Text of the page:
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How to use Azure kubelogin

The azure auth provider was removed after being deprecated for many months. Azure/kubelogin is the future and this is how you can switch to it

If you're using Azure Kubernetes Service (AKS) you may have seen this message:

➜ ~ kubectl get pods
error: exec: executable kubelogin not found It looks like you are trying to use a client-go credential plugin that is not installed.
To learn more about this feature, consult the documentation available at:
kubelogin is not installed which is required to connect to AAD enabled cluster.

or maybe this one?

➜ ~ kubectl get pods
error: The azure auth plugin has been removed.
Please use the kubectl/client-go credential plugin instead.
See for further details

The error is pretty self-explanatory, you must use Azure/kubelogin to connect to AAD-enabled AKS clusters.

The official docs doesn't really explain how it all works. So I decided to write this post to help you understand how Azure/kubelogin works behind the scenes. Let's get started!

What is Azure/kubelogin

In the past, the kubectl binary had built-in support for authenticating with Azure Active Directory (AAD) using the azure auth provider. This was deprecated in Kubernetes 1.22, and removed in Kubernetes 1.26.

The authentication plugins are being moved out of the kubectl binary into separate binaries, maintained by the Cloud providers and distributed independently.

This is why the first step is to download the kubelogin binary. Is this specific to Azure? No, the GCP Auth Provider was also replaced by the gcloud CLI.

To install kubelogin, use one of the commands from the official guide and come back here when you're done 😁. It works with all platforms, including Windows, macOS (brew!) and Linux.

IMPORTANT: The binary MUST be on your PATH. You can verify that kubelogin is installed correctly by running which kubelogin on macOS/Linux or where kubelogin on Windows. If they are not, you'll get an error like this:

executable kubelogin not found
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How to set up Azure/kubelogin

So here's where things get a bit more complicated and the official guide doesn't really explain it very well.

To connect to AKS you need a token. If the AKS cluster is AAD enabled, the token must be generated by the Azure Active Directory (AAD) before it can be used to authenticate with the Kubernetes API.

There are many ways to generate a token in Azure and it's beyond the point of this article to cover them all, but you might have heard or used some of them, like:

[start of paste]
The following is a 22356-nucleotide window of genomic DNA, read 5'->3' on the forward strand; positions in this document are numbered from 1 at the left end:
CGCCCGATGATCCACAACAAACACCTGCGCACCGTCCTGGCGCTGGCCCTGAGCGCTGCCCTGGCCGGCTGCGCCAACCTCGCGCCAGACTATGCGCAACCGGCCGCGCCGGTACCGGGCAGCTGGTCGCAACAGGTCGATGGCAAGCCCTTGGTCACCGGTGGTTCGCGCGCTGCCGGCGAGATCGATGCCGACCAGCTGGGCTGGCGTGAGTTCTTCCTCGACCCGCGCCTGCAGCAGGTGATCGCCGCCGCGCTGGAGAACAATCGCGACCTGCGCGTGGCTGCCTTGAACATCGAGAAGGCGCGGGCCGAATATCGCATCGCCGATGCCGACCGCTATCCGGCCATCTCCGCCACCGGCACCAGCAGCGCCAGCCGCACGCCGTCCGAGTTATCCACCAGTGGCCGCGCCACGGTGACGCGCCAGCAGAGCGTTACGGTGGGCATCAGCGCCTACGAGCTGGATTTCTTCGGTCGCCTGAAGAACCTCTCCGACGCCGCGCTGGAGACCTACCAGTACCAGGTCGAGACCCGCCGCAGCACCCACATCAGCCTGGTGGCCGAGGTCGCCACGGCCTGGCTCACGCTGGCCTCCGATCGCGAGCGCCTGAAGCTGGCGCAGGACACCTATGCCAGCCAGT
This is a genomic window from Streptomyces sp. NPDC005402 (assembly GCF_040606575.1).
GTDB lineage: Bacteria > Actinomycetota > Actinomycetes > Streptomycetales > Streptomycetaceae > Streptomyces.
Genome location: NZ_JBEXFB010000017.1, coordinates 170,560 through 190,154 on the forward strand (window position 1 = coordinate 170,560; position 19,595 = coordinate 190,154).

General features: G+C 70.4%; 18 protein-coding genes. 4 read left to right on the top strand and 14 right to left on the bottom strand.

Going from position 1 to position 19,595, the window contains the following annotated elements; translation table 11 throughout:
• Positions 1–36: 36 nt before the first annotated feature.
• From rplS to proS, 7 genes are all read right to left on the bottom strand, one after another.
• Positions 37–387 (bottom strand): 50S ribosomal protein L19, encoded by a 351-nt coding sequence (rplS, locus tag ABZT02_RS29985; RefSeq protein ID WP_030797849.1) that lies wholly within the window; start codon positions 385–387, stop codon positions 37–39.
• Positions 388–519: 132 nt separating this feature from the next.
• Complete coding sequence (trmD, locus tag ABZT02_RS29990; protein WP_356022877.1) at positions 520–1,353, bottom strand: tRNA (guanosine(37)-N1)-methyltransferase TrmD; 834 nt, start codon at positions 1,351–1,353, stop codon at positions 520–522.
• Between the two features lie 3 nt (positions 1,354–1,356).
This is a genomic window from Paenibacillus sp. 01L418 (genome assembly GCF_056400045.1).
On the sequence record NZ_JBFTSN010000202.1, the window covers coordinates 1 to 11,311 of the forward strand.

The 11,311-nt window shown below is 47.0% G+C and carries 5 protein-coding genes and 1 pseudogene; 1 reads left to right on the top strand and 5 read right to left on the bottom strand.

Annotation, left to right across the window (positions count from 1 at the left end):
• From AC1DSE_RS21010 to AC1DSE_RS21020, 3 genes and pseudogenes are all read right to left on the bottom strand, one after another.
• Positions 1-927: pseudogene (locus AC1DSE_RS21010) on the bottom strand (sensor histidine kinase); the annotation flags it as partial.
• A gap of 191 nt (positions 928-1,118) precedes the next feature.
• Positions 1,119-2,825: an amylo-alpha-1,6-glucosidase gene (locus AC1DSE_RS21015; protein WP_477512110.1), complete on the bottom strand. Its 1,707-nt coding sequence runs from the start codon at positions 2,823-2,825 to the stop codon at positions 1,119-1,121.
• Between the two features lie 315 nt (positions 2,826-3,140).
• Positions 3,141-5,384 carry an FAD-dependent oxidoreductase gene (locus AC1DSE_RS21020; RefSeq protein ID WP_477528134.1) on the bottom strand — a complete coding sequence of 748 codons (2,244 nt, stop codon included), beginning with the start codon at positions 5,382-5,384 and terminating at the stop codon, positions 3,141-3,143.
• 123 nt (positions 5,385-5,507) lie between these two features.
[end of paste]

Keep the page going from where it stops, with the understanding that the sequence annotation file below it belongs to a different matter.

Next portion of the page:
• Service Principal
  • User Principal Principal
  • Managed Service Identity
  • Azure CLI
  • Azure Workload Federated Identity

kubelogin convert-kubeconfig is the command we'll be using next. It'll configure your kubeconfig to use Azure kubelogin as the token provider using one of the methods above.

Which one? It's your choice.

If you're connecting to AKS from your machine, you're most likely to use the Azure CLI (known as az). In fact, you probably already have it installed and configured as it's the most common way to authenticate with Azure.

The Azure CLI can be used to generate tokens using the user's identity, which is great for development. Permissions are managed through Azure RBAC so administrators can control what developers can do on the cluster.

To convert your kubectl authentication method to use Azure CLI, all you need to do is run:

kubelogin convert-kubeconfig -l azurecli

Shouldn't take more than a second to complete. If you inspect your ~/.kube/config file, you'll see that it was changed to use kubelogin.

  - name: clusterUser_{your-resource-group}_{your-aks-name}
          - get-token
          - --login
          - azurecli
          - --server-id
          - 6dae42f8-4368-4678-94ff-3960e28e3630
        command: kubelogin
        env: null
        provideClusterInfo: false

The configuration above is using the client-go credential plugin feature. The kubelogin binary is now responsible for generating new tokens, which uses the Azure CLI behind the scenes.

From now one, you can use kubectl as usual and it'll seamlessly use kubelogin and the Azure CLI to get new tokens. You might need to run az login at least once per day.


It might feel a bit too magical when you're asked to simply run a CLI and things just work. I always try to understand what's going on behind the scenes so that I can troubleshoot it better when something goes wrong.

I hope this article helped you understand what convert-kubeconfig does. As you can see, there is no magic, it's all just text files and some code.

By the way, Aptakube works with AKS and kubelogin too! You should give it a try. 😊

Guilherme Oenning
Guilherme Oenning@goenning
Tired of using Kubectl? πŸ˜“

Give Aptakube a go β€” a modern, lightweight Kubernetes interface.

Screenshot of Aptakube showing a list of pods from 2 clusters in a single view